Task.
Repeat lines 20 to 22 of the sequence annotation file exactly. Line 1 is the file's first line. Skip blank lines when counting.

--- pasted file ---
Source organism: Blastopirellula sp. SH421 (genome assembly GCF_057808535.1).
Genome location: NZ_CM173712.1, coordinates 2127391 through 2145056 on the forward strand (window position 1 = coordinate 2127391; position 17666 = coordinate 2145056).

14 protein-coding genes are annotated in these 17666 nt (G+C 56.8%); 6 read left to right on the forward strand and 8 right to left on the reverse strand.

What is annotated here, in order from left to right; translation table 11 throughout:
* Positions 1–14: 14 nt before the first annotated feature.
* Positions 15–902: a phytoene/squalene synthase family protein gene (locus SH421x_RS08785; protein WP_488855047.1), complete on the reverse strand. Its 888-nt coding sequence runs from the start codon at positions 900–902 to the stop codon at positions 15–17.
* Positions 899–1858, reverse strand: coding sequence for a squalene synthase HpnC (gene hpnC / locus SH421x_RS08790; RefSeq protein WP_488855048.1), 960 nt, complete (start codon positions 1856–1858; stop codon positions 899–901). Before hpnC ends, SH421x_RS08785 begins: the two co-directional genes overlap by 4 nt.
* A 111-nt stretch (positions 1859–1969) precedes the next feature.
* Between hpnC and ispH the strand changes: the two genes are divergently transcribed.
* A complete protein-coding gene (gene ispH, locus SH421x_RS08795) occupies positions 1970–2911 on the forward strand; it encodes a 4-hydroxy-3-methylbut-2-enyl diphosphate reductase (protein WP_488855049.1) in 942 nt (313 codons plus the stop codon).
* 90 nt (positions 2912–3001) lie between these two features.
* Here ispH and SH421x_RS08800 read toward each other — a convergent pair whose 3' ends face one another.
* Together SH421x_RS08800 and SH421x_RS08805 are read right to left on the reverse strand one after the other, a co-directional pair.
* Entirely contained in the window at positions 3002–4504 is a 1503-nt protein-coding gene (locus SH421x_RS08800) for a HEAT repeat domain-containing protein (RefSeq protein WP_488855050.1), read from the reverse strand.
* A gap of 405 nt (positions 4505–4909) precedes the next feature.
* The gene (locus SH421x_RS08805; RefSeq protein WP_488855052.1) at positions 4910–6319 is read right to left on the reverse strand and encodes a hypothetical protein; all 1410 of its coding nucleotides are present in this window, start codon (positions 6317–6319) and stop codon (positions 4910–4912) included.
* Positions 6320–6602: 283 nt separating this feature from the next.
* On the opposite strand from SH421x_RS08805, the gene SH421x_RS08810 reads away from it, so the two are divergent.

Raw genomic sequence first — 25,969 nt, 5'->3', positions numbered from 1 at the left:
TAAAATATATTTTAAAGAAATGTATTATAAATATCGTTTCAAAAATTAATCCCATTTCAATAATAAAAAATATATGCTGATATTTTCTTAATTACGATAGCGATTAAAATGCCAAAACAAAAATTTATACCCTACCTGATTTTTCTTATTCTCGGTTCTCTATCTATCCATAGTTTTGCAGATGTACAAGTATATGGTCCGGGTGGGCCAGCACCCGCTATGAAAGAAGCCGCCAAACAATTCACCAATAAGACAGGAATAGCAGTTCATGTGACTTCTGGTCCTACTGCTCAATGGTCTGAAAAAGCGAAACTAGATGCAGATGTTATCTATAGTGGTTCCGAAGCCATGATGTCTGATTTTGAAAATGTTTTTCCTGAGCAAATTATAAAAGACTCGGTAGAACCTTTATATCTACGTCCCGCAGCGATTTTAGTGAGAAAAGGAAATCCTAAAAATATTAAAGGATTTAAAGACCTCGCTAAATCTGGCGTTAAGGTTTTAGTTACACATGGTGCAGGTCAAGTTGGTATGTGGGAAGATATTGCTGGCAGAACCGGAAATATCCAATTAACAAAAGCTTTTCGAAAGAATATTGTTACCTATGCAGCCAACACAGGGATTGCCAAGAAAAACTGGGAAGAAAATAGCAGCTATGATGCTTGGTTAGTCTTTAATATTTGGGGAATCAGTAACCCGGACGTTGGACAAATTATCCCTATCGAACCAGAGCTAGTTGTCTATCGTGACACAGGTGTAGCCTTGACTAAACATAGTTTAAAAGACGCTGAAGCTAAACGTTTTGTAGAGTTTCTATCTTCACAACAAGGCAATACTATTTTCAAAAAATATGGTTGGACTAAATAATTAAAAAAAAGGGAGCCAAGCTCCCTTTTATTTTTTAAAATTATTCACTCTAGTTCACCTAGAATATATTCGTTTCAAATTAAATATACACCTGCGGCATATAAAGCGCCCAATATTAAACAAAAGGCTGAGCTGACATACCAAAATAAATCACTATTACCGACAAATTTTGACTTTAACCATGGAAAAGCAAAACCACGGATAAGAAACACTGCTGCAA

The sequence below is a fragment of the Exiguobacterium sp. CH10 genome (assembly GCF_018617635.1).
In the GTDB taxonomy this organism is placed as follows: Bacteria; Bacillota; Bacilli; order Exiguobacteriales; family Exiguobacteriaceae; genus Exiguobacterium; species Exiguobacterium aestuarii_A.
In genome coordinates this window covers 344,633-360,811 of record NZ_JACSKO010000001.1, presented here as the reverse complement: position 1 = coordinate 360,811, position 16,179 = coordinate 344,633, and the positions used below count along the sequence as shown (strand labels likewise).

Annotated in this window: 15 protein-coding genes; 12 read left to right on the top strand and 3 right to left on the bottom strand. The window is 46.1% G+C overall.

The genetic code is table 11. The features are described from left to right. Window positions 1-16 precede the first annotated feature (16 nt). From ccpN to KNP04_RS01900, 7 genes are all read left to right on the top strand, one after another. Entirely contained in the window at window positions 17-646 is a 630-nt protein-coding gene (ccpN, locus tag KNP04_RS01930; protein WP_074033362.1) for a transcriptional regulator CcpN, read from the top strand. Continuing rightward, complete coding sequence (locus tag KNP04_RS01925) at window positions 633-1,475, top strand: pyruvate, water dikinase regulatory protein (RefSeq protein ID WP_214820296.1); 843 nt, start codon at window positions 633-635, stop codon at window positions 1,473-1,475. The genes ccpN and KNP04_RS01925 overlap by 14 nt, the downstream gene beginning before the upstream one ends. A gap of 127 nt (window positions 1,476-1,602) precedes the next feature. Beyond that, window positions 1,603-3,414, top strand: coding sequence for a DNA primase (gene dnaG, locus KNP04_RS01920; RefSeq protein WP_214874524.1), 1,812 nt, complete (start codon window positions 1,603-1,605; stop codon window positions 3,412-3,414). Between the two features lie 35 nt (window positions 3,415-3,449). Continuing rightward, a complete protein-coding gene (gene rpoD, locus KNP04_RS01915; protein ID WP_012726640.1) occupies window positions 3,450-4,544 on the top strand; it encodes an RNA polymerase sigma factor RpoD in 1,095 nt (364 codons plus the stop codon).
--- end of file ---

TAAAATATATTTTAAAGAAATGTATTATAAATATCGTTTCAAAAATTAATCCCATTTCAATAATAAAAAATATATGCTGATATTTTCTTAATTACGATAGCGATTAAAATGCCAAAACAAAAATTTATACCCTACCTGATTTTTCTTATTCTCGGTTCTCTATCTATCCATAGTTTTGCAGATGTACAAGTATATGGTCCGGGTGGGCCAGCACCCGCTATGAAAGAAGCCGCCAAACAATTCACCAATAAGACAGGAATAGCAGTTCATGTGACTTCTGGTCCTACTGCTCAATGGTCTGAAAAAGCGAAACTAGATGCAGATGTTATCTATAGTGGTTCCGAAGCCATGATGTCTGATTTTGAAAATGTTTTTCCTGAGCAAATTATAAAAGACTCGGTAGAACCTTTATATCTACGTCCCGCAGCGATTTTAGTGAGAAAAGGAAATCCTAAAAATATTAAAGGATTTAAAGACCTCGCTAAATCTGGCGTTAAGGTTTTAGTTACACATGGTGCAGGTCAAGTTGGTATGTGGGAAGATATTGCTGGCAGAACCGGAAATATCCAATTAACAAAAGCTTTTCGAAAGAATATTGTTACCTATGCAGCCAACACAGGGATTGCCAAGAAAAACTGGGAAGAAAATAGCAGCTATGATGCTTGGTTAGTCTTTAATATTTGGGGAATCAGTAACCCGGACGTTGGACAAATTATCCCTATCGAACCAGAGCTAGTTGTCTATCGTGACACAGGTGTAGCCTTGACTAAACATAGTTTAAAAGACGCTGAAGCTAAACGTTTTGTAGAGTTTCTATCTTCACAACAAGGCAATACTATTTTCAAAAAATATGGTTGGACTAAATAATTAAAAAAAAGGGAGCCAAGCTCCCTTTTATTTTTTAAAATTATTCACTCTAGTTCACCTAGAATATATTCGTTTCAAATTAAATATACACCTGCGGCATATAAAGCGCCCAATATTAAACAAAAGGCTGAGCTGACATACCAAAATAAATCACTATTACCGACAAATTTTGACTTTAACCATGGAAAAGCAAAACCACGGATAAGAAACACTGCTGCAA

The sequence below is a fragment of the Exiguobacterium sp. CH10 genome (assembly GCF_018617635.1).
In the GTDB taxonomy this organism is placed as follows: Bacteria; Bacillota; Bacilli; order Exiguobacteriales; family Exiguobacteriaceae; genus Exiguobacterium; species Exiguobacterium aestuarii_A.